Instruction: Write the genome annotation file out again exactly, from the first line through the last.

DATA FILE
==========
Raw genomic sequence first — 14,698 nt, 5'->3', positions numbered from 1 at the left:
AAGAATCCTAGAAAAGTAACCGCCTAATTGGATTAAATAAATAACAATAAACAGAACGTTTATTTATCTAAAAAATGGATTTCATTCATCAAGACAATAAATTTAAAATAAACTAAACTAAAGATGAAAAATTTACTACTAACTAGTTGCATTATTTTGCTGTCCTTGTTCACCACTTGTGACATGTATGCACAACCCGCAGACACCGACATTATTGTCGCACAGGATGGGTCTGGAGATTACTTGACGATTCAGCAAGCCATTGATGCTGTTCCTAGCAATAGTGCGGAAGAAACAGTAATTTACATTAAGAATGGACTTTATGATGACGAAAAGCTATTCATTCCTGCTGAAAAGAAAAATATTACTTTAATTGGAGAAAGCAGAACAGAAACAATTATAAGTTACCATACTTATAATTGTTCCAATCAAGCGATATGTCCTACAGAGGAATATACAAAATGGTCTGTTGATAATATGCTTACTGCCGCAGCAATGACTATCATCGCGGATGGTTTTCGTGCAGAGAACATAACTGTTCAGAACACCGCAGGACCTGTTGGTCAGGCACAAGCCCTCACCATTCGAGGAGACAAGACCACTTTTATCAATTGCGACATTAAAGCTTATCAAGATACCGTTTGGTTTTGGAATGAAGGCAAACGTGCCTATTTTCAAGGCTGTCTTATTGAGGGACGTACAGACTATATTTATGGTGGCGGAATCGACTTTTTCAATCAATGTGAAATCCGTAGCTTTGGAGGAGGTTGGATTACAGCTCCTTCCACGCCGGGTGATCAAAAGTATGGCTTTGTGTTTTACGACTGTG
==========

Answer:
Raw genomic sequence first — 14,698 nt, 5'->3', positions numbered from 1 at the left:
AAGAATCCTAGAAAAGTAACCGCCTAATTGGATTAAATAAATAACAATAAACAGAACGTTTATTTATCTAAAAAATGGATTTCATTCATCAAGACAATAAATTTAAAATAAACTAAACTAAAGATGAAAAATTTACTACTAACTAGTTGCATTATTTTGCTGTCCTTGTTCACCACTTGTGACATGTATGCACAACCCGCAGACACCGACATTATTGTCGCACAGGATGGGTCTGGAGATTACTTGACGATTCAGCAAGCCATTGATGCTGTTCCTAGCAATAGTGCGGAAGAAACAGTAATTTACATTAAGAATGGACTTTATGATGACGAAAAGCTATTCATTCCTGCTGAAAAGAAAAATATTACTTTAATTGGAGAAAGCAGAACAGAAACAATTATAAGTTACCATACTTATAATTGTTCCAATCAAGCGATATGTCCTACAGAGGAATATACAAAATGGTCTGTTGATAATATGCTTACTGCCGCAGCAATGACTATCATCGCGGATGGTTTTCGTGCAGAGAACATAACTGTTCAGAACACCGCAGGACCTGTTGGTCAGGCACAAGCCCTCACCATTCGAGGAGACAAGACCACTTTTATCAATTGCGACATTAAAGCTTATCAAGATACCGTTTGGTTTTGGAATGAAGGCAAACGTGCCTATTTTCAAGGCTGTCTTATTGAGGGACGTACAGACTATATTTATGGTGGCGGAATCGACTTTTTCAATCAATGTGAAATCCGTAGCTTTGGAGGAGGTTGGATTACAGCTCCTTCCACGCCGGGTGATCAAAAGTATGGCTTTGTGTTTTACGACTGTG